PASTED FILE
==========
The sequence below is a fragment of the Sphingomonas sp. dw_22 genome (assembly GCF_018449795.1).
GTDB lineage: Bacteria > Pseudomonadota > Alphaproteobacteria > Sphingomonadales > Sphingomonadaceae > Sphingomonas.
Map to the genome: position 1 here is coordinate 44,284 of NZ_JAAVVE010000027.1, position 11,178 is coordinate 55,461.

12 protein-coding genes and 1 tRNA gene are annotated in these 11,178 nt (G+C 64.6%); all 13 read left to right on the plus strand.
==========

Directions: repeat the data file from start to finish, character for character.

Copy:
The sequence below is a fragment of the Sphingomonas sp. dw_22 genome (assembly GCF_018449795.1).
GTDB lineage: Bacteria > Pseudomonadota > Alphaproteobacteria > Sphingomonadales > Sphingomonadaceae > Sphingomonas.
Map to the genome: position 1 here is coordinate 44,284 of NZ_JAAVVE010000027.1, position 11,178 is coordinate 55,461.

12 protein-coding genes and 1 tRNA gene are annotated in these 11,178 nt (G+C 64.6%); all 13 read left to right on the plus strand.